This $279,000 ride can go 70 mph on the ground and reach gridlock-beating altitudes of 1,800 feet.
A $279,000 ride that can go 70 mph on the ground and reach gridlock-beating altitudes is poised to steal the spotlight at this year’s New York Auto Show.
Dubbed the “Transition,” the two-seater runs on premium unleaded gas, and its fold-up wings expand to 26 feet 6 inches.
“This is an airplane you can keep in your garage,” said Richard Gersh, vice president of Terrafugia, the flying car’s Massachusetts manufacturer.
“People have been trying for flying cars since not long after the Wright brothers. But the technology didn’t exist to pull it off,” said Gersh, boasting that the cartoon dream-mobile of the Space Age Jetsons is now a reality.
FLYING CAR SOARS IN THE AIR IN FIRST TEST FLIGHT
The roadable aircraft won federal approval last month and reached an altitude of 1,800 feet in a test flight.
It gets 35 miles per gallon on the road and about 20 in the air.
Owners will have to take 20 hours of flight training to pilot it.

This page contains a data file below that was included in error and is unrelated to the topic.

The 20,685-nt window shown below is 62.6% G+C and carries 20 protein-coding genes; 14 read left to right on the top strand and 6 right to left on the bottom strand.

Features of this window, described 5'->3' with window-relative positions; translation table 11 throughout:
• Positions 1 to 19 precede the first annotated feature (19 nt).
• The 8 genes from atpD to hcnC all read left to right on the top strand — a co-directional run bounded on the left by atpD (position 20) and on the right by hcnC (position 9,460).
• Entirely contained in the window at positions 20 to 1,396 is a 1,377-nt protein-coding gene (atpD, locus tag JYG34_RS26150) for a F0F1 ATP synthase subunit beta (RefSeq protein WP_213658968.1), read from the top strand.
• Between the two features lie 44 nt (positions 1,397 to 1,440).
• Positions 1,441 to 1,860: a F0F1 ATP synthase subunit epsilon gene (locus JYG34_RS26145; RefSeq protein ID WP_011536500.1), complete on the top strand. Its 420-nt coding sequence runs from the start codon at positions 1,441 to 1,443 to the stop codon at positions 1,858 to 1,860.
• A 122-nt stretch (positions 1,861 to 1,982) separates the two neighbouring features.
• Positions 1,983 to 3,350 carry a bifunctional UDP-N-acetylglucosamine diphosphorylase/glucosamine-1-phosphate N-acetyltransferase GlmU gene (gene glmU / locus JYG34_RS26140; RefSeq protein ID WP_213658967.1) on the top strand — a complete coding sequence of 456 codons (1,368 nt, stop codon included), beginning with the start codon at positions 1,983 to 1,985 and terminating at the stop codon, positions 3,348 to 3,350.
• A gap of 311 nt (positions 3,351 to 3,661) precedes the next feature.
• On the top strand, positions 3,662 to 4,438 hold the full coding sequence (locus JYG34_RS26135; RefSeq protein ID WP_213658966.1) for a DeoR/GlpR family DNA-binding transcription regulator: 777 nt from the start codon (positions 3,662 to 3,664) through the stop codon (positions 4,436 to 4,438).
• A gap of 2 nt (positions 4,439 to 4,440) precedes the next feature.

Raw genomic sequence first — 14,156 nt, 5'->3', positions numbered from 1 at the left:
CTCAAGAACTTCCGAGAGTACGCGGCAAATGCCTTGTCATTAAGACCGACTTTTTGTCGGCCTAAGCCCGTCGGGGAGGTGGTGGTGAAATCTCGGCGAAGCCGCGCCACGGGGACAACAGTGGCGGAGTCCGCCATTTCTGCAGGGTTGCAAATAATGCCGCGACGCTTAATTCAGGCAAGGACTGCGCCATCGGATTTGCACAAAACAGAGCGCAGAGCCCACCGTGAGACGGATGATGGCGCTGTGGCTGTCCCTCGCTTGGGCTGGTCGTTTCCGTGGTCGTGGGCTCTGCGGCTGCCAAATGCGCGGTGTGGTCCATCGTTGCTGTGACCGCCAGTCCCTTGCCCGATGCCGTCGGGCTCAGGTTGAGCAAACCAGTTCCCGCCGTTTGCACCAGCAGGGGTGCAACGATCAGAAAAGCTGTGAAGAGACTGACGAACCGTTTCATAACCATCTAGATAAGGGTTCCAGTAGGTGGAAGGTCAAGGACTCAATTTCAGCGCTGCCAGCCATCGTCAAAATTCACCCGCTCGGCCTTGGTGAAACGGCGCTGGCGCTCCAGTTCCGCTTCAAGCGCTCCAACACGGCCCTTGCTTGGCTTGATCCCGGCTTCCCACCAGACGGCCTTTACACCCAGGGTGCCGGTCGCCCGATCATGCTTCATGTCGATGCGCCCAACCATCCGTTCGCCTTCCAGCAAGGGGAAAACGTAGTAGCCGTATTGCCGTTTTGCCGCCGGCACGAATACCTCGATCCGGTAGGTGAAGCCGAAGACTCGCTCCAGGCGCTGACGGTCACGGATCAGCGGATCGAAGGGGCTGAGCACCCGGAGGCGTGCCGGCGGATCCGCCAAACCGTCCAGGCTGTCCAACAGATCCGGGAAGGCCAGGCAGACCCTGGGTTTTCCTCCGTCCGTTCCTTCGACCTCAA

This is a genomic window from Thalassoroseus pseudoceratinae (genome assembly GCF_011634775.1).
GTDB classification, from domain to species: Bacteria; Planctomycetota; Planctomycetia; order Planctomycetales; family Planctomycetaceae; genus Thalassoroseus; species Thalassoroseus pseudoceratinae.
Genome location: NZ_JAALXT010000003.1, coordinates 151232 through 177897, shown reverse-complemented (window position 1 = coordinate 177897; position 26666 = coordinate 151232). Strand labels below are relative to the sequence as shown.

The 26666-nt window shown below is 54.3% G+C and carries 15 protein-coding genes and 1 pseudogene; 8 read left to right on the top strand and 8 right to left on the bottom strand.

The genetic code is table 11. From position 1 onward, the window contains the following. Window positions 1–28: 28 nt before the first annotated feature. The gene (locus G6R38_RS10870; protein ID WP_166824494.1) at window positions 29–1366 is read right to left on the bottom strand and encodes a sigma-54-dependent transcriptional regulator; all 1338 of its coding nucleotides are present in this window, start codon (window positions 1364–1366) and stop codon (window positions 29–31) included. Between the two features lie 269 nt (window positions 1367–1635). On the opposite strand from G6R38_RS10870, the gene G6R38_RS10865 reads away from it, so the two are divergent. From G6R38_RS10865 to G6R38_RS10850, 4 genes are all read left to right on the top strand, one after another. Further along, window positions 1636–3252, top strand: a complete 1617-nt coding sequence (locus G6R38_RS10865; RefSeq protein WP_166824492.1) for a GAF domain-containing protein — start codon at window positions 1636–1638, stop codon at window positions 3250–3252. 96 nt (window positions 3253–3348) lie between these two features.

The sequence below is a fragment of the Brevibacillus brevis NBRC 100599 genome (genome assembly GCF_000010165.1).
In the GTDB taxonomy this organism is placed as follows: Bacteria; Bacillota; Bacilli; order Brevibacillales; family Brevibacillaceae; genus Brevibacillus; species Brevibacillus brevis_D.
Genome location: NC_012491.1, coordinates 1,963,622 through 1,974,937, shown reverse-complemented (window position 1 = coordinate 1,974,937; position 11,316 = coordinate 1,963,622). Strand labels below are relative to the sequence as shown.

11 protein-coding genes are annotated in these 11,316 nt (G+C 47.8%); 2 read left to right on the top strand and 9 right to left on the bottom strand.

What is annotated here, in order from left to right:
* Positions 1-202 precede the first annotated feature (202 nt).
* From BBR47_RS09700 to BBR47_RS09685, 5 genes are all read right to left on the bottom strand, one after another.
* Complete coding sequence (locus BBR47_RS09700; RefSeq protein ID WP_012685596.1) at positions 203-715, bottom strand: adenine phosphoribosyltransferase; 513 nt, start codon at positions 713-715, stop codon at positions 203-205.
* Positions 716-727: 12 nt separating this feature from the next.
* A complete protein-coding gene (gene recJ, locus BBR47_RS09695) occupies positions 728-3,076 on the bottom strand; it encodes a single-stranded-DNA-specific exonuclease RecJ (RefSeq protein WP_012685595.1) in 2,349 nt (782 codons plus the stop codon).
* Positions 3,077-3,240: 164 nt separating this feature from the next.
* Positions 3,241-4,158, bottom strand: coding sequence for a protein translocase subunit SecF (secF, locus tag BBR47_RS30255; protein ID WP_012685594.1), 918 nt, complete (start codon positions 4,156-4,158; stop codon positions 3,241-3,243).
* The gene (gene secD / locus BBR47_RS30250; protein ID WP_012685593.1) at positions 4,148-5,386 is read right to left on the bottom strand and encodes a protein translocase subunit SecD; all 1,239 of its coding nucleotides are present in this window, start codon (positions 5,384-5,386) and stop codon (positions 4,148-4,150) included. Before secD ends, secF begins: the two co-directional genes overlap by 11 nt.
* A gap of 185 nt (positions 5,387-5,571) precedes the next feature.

The sky is the limit for the winged-wheels’ potential market, said Gersh. About 100 customers have already plunked down $10,000 deposits to own the first one on their block.
Besides having little room for luggage, the other drawback is that drivers have to take off and land from an airport — unless they’re in Alaska or Montana, where pilots are allowed to use roadways as runways.
Terrafugia, formed in 2006, has about two dozen employees, mostly engineers and technicians. The company is also helping the government develop a flying Humvee for the Marine Corps.
Gersh said the flying car gets more attention on the highway than a Maserati.
“We had people running out of the house with their cameras,” Gersh said of a recent test run. “This is a wild car.”